“My boy, when the devil cannot reach us through the spirit, he creates a woman beautiful enough to reach us through the flesh.”
A soldier (John Gilbert) on leave from military training falls in love with a beautiful woman (Greta Garbo) who fails to tell him she’s already married; after killing her husband (Marc McDermott) in a duel, Gilbert leaves for overseas service, asking his lifelong friend (Lars Hanson) to look out for Garbo — with unexpectedly heartbreaking effects.
Genres, Themes, Actors, and Directors:
- Clarence Brown Films
- Greta Garbo Films
- John Gilbert Films
- Love Triangle
- Silent Films
Directed by Clarence Brown, this historical onscreen pairing of Greta Garbo and John Gilbert (their first) is notable as the film which brought Garbo to stardom. Garbo plays a seductive temptress who wreaks havoc on the lifelong friendship between Gilbert and Hanson; unfortunately, other than one potent scene hinting at more complexity with her mysterious character (as she looks at herself vainly in the mirror while trying on widows’ veils), we don’t learn enough about her to really understand her motivations. The primary draw of this disappointingly scripted film is William Daniels’ luminous cinematography, which is consistently a treat to behold, and certainly contributed to Garbo’s imminent cinematic mystique.
Note: It’s difficult to ignore the homoerotic tensions between Gilbert and Hanson, who are often pictured as remarkably physically intimate.
Their blood-brothers friendship ultimately drives the entire narrative, and is the most intriguing (if underdeveloped) aspect of the script.
Redeeming Qualities and Moments:
- Genuine chemistry between Garbo and Gilbert
- The creatively filmed duel
- Fine, atmospheric cinematography by William Daniels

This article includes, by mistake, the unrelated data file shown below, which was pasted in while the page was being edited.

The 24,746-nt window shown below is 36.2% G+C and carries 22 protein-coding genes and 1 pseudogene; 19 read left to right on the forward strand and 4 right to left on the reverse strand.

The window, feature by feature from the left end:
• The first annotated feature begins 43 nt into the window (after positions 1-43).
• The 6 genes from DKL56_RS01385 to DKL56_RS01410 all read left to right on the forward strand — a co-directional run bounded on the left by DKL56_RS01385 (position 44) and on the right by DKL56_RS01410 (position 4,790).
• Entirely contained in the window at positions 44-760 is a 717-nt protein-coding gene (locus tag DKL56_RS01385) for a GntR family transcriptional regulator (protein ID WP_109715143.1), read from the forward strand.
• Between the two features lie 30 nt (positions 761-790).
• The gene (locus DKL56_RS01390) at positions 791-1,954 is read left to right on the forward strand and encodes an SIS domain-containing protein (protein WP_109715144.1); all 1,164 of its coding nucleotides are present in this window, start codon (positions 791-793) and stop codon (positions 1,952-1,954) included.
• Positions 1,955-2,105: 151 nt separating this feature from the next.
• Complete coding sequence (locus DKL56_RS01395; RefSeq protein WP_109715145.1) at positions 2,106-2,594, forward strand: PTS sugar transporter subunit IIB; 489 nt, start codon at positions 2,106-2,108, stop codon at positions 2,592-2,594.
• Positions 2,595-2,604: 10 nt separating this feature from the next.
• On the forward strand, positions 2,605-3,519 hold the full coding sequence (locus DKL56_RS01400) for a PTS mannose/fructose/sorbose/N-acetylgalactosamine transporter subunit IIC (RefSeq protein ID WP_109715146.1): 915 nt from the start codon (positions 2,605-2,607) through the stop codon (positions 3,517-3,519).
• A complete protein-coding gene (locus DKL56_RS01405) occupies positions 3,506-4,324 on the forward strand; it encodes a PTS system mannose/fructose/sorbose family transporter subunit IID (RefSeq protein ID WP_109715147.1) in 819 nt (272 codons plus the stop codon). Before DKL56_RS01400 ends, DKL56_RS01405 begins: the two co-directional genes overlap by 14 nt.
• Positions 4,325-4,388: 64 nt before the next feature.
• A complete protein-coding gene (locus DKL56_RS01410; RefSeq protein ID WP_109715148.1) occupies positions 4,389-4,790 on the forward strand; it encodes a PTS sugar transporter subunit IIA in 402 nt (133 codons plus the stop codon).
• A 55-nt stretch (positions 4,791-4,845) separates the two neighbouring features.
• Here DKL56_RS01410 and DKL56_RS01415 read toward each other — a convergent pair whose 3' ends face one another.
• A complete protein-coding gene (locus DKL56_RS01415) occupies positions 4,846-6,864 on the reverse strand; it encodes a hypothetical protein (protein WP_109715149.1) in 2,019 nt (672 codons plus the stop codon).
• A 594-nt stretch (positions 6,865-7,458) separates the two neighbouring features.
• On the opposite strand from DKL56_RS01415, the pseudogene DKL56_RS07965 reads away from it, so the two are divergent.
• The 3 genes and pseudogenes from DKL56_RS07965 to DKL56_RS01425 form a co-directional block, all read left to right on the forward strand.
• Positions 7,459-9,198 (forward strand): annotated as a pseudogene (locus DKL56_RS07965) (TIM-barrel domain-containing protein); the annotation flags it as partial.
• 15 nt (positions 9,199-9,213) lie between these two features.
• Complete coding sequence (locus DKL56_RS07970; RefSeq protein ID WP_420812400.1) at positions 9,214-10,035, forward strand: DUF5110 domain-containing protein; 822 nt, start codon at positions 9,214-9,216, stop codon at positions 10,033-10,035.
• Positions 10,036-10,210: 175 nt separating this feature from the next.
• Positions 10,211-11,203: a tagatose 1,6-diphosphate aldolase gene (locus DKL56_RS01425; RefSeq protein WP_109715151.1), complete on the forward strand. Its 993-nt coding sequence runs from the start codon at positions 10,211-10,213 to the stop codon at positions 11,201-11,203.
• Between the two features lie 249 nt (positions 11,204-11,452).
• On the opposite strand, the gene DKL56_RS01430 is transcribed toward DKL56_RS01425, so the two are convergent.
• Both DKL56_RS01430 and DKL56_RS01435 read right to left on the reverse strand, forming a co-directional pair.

No, though it’s worth a look simply for its historical relevance as the first of Garbo’s four pairings with Gilbert, and as the film which brought Garbo to stardom. Listed as a film with Historical Importance in the back of Peary’s book. Added to the National Film Registry in 2006.
One thought on “Flesh and the Devil (1926)”
Not a must.
It’s true: this really should be a love story between Gilbert and Hanson – at least that makes a lot more sense! I mean…from the blood brothers scene and beyond… It’s a little intense. In a way, it’s the odd ‘Brokeback Mountain’ of its day! Or do I not understand male bonding well enough?
I’d almost recommend this film for its stunning production/costume design and cinematography alone – quite remarkable – at least those elements keep the film running at full-steam in a unique way for a silent. But then, of course, there’s the Garbo/Gilbert angle. They *are* an attractive couple – Garbo in a classic way, and Gilbert smoldering very much so (with a tad too much make-up, and again reminding me of Justin Timberlake somehow). Some shots of them kissing and swooning may put you in mind of the classic closing scene of ‘Cinema Paradiso’.
The main storyline – overdone, as director Brown often plays things – is a tragedy for die-hard romantics. The only plot development of interest, though, comes with the twist in the last 15 minutes. ~which does make the wait for something of that sort sort of worth it.
Of course, one should have seen it coming. Early on, there is this telling exchange:
Gilbert: You are…very beautiful.
Garbo: You are…very young.
So we know his ‘love’ is surface, and we know that she knows he’s a total innocent. What can come of this?